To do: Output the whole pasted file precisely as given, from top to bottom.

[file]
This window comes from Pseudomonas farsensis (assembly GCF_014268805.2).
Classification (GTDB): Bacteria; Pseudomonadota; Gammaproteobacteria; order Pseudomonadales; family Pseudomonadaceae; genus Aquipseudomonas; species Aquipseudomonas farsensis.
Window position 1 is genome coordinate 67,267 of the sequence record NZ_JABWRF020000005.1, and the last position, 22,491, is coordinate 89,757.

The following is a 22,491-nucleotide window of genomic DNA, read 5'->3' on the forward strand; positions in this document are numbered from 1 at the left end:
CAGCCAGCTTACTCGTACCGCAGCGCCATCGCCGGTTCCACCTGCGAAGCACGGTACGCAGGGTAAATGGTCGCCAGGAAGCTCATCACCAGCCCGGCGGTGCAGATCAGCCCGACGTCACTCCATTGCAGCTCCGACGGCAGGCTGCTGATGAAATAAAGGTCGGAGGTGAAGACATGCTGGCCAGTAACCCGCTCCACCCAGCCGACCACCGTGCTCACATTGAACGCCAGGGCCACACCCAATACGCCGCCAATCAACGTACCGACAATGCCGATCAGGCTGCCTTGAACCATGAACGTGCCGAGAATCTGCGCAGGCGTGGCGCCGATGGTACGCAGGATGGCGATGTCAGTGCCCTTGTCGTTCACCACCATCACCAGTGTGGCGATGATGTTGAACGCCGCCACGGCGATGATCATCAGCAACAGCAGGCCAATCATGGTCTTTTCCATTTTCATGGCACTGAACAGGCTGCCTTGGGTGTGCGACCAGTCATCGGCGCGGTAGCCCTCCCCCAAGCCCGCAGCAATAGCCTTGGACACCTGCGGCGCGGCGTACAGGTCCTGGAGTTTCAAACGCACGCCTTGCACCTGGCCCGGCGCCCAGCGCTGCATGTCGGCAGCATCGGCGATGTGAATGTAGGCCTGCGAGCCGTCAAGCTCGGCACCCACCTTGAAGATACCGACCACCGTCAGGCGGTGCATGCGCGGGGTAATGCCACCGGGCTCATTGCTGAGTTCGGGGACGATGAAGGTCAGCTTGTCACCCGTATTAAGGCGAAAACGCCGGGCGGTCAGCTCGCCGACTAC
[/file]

This window comes from Pseudomonas farsensis (assembly GCF_014268805.2).
Classification (GTDB): Bacteria; Pseudomonadota; Gammaproteobacteria; order Pseudomonadales; family Pseudomonadaceae; genus Aquipseudomonas; species Aquipseudomonas farsensis.
Window position 1 is genome coordinate 67,267 of the sequence record NZ_JABWRF020000005.1, and the last position, 22,491, is coordinate 89,757.

The following is a 22,491-nucleotide window of genomic DNA, read 5'->3' on the forward strand; positions in this document are numbered from 1 at the left end:
CAGCCAGCTTACTCGTACCGCAGCGCCATCGCCGGTTCCACCTGCGAAGCACGGTACGCAGGGTAAATGGTCGCCAGGAAGCTCATCACCAGCCCGGCGGTGCAGATCAGCCCGACGTCACTCCATTGCAGCTCCGACGGCAGGCTGCTGATGAAATAAAGGTCGGAGGTGAAGACATGCTGGCCAGTAACCCGCTCCACCCAGCCGACCACCGTGCTCACATTGAACGCCAGGGCCACACCCAATACGCCGCCAATCAACGTACCGACAATGCCGATCAGGCTGCCTTGAACCATGAACGTGCCGAGAATCTGCGCAGGCGTGGCGCCGATGGTACGCAGGATGGCGATGTCAGTGCCCTTGTCGTTCACCACCATCACCAGTGTGGCGATGATGTTGAACGCCGCCACGGCGATGATCATCAGCAACAGCAGGCCAATCATGGTCTTTTCCATTTTCATGGCACTGAACAGGCTGCCTTGGGTGTGCGACCAGTCATCGGCGCGGTAGCCCTCCCCCAAGCCCGCAGCAATAGCCTTGGACACCTGCGGCGCGGCGTACAGGTCCTGGAGTTTCAAACGCACGCCTTGCACCTGGCCCGGCGCCCAGCGCTGCATGTCGGCAGCATCGGCGATGTGAATGTAGGCCTGCGAGCCGTCAAGCTCGGCACCCACCTTGAAGATACCGACCACCGTCAGGCGGTGCATGCGCGGGGTAATGCCACCGGGCTCATTGCTGAGTTCGGGGACGATGAAGGTCAGCTTGTCACCCGTATTAAGGCGAAAACGCCGGGCGGTCAGCTCGCCGACTAC